Friday, September 09, 2011

Pierrefonds – 29 August 2011

BBC TV has had several series on Merlin and Prince Arthur as young men, set in a most stunning medieval castle, with amazing turrets etc. When we planned to take a week in France, we checked the Web to see where this castle might be, and discovered it was in Pierrifonds, just north-east of Paris. This seemed a good place for our last night.

We had hoped to pack up our tent after visiting the castle, which helpfully opened at 9.30am. But the grumpy 'dragon' in the camp office was adamant the the 'regulations' did not permit us leaving the tent beyond 10am. So although we would have liked a totally dry tent for our last morning, we had to make do with a nearly dry tent.

The castle is massive, originally built in the 14th century by Louis d'Orleans, it fell into disrepair until Napoleon I bought it and his nephew Napoleon III restored it in the 19th century. So a lot of flamboyant details were added, but the effect is still quite medieval. Somehow the filmmakers have avoided the more modern additions, to give a strictly medieval look.

We enjoyed our dinner beside a lake, overlooking the castle on Sunday night, so returned for a goats cheese salad for lunch, after the castle visit. Then we set of north for Calais, stopping off first at Compiegne. This town was where Joan of Arc was captured in 1430, it also has a palace designed as a summer holiday home for Louis XV and restored by Napoleon I. The town is really beautiful , full of substantial houses.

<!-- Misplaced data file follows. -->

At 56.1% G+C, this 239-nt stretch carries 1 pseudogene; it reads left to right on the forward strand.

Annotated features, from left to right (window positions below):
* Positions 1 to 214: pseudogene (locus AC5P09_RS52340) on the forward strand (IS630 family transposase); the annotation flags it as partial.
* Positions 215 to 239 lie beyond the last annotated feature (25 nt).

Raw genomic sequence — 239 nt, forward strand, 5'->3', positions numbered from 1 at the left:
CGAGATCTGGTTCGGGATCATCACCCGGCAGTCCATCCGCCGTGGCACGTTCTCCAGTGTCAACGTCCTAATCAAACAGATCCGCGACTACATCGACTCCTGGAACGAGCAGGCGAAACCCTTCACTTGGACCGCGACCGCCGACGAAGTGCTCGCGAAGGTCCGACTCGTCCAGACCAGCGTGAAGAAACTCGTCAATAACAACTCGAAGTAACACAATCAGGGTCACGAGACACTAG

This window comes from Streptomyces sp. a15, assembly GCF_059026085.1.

Close by is a very interesting historical spot, where the Armistice was signed, in a railway carriage on tracks running through a dense forest, at 11:00 on 11 November 1918 to end World War I. The carriage was preserved, with the table and the original chairs used by the various generals when signing the treaty. In 1940, Hitler staged a triumphant ceremony when the French surrendered to him, using the same railway carriage (at that stage a memorial in the forest clearing), sat in General Foch's seat, generally made the French eat humble-pie and took the railway carriage to Germany in triumph! Fortunately things changed five years later, but sadly, the original carriage was mostly destroyed in a fire.
The museum houses an identical carriage from the same railway company, and it is set out as it was when the WWI treaty was signed. The whole museum is very interesting, particularly the stereoscopic pictures they have, of all aspects of WWI. They must have about 50 of these, the quality off the pictures is incredible, and the photographers were not at all squeamish. To see pictures of the soldiers in trenches, medical operations, aeroplane accidents, and bombed villages made the war very real. We found the bombed village scenes very moving, as we had just driven through dozens of villages with their lovely old churches and cute houses; to be faced with such a massive rebuilding task and achieve it so successfully is amazing.

North-east of there is Noyon. This humble town boasts a huge cathedral. This one dates from 1150, but four previous cathedrals stood on this site, and this was where Charlemagne was crowned. The cathedral was a real contrast to our visit to Chartres yesterday. Not at all graceful, simple windows, in fact solid and ugly from the outside, and just plain massive inside.
There were two things of particular interest. A memorial for the allied soldiers in WWI, including a New Zealand Shield. The moving words 'To the memory of one million dead of the British Empire, of whom the greater part rest in France' really made it even more tragic. Behind the cathedral is a unique half timbered library.

From here it was north to Calais, passing by a series WWI War Cemeteries, and attractive villages. We wondered how many of these were in ruins after WWI, as we were driving right through the heart of the Somme battlefields.

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